Because safety is our number one priority, all of our programs have staff that is certified with First Aid and CPR training. Many of our guides are also qualified Wilderness First Responders, EMTs, Wilderness EMTs, or Life Guards.
Rustic Pathways does not make recommendations regarding immunizations. We strongly suggest that you consult with a travel doctor or your family physician for medical recommendations based on the area where the student will be traveling (Thailand, Burma, Laos). You can also check the Center for Disease Control website at http://www.cdc.gov for more information.
This decision is best made by you, your family, and your family physician. For up to date information to help your decision please visit the World Health Organization website (http://www.who.int/en), the Center for Disease Control website, and consult your physician.
All flights departing from and returning to the United States will have flight leaders. In the event a student is connecting from another country, they may or may not have a flight leader. In such instances, we generally have coordinated with the airlines to escort the students from check-in through customs, and delivered to a verified Rustic Pathways staff member.
All of our programs within Asia connect seamlessly. All trips begin and end on Thursday, thus allowing for easy connectivity and convenience.
Packing the right gear (and the right amounts) is the first step to an incredible travel experience. Follow these tips to pack like a pro:
Travel light. Pack only the essentials. You’ll need less than you think!
Bring the right clothes. Pack clothes that are culturally appropriate for your destination and acceptable for service projects. This means bringing long shorts (think Bermuda and basketball shorts), t-shirts with sleeves to cover shoulders, and appropriate footwear.
Leave your valuables behind. While traveling, it’s easier for things to get lost, stolen, or damaged. Keep any prized possessions safe at home.
Check with TSA. Make sure your luggage complies with TSA regulations, especially your carry-on. Useful tip: Pack an empty water bottle and fill it up after security.
Extra paperwork? If you need additional forms filled out to get credit for your service hours, no problem! Bring these forms with you so they can be completed in-country.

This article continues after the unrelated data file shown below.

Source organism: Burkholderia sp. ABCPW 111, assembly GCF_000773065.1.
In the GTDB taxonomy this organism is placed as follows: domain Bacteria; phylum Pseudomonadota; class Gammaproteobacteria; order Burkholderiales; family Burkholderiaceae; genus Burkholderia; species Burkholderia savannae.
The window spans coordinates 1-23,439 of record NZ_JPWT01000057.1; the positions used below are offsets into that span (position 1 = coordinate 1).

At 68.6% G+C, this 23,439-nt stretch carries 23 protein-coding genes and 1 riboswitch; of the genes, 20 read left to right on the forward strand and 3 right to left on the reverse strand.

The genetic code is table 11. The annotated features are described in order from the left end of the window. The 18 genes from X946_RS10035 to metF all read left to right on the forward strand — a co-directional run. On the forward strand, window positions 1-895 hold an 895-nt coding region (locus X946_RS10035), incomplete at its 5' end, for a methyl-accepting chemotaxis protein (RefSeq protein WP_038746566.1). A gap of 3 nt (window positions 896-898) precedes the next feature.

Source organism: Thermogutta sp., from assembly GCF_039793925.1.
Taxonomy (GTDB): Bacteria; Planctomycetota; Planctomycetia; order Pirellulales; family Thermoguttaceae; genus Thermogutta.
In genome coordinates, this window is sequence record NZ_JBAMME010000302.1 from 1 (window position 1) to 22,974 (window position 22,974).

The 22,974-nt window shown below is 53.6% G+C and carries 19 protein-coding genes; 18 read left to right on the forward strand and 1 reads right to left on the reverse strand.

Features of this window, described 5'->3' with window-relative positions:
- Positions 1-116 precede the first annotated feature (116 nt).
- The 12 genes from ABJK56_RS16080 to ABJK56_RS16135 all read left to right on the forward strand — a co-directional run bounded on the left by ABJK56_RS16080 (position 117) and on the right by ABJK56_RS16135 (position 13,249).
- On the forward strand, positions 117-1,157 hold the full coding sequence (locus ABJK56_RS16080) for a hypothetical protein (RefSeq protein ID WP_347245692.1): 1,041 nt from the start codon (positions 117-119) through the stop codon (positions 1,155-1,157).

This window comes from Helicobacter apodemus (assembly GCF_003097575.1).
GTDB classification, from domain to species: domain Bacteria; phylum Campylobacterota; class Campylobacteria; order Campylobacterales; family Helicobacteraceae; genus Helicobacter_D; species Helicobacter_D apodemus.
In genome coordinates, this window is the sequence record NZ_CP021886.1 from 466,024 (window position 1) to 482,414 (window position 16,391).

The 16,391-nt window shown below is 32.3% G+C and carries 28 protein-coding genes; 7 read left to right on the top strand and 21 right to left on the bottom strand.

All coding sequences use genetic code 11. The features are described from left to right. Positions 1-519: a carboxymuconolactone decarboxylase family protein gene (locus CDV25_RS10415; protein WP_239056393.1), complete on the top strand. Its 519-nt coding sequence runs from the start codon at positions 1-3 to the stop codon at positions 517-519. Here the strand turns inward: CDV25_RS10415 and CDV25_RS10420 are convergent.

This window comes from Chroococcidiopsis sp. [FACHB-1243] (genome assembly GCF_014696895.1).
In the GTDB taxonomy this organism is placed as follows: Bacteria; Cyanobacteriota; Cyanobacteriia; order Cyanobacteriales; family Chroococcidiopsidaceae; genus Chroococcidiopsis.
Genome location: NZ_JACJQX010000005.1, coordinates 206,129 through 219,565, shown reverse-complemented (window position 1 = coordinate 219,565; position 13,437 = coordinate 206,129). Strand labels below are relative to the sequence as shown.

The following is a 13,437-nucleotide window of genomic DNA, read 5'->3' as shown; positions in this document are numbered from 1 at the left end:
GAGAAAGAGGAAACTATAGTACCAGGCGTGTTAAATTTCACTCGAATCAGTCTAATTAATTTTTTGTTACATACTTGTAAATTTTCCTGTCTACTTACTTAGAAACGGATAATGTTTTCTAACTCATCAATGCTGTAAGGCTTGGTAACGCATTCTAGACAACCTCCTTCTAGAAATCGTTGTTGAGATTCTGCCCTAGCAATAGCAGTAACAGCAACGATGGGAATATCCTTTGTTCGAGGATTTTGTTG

A school backpack is ideal as it will be used for day trips.
A 25-35 Liter duffel bag or backpack is recommended due to the amount of traveling.
Toiletries (Travel size bottles in Ziploc bags)
Hello Thailand! You’ve reached the largest town along the remote border between Thailand and Myanmar. Visit with local NGOs and schools that enroll migrant students.
Walk across the bridge and over the Moei River and into Myanmar. Mywaddy is a little border town and a gateway into Myanmar. Visit markets, sit down with locals at a tea shop, and enjoy some people watching.
After a two short flights, you will find yourself in the northern tip of Thailand near the infamous Golden Triangle; where Laos, Thailand, and Myanmar all share one border.
Crossing again into the country of Myanmar, travel several hours to the mountainous areas of Kengtung. Because of the remoteness of this area, village visits will require some hiking through stunning terrain as you visit Hill Tribe communities including the Aki, the Akha, and the En tribes.
Board a short flight to Heho and travel to the enchanting town of Kalaw, known as the gateway to the Shan State. From here you will hike into the mountains and visit with remote villages on a home-stay excursion.
A freshwater lake located in the Shan State, it is the second largest lake in Myanmar and one of the highest at an elevation of 2,900 feet (880 m). Take a boat ride and learn about how people lives their lives on these waters.
The former capital of Yangon and the country’s largest city with a population of over 5 million.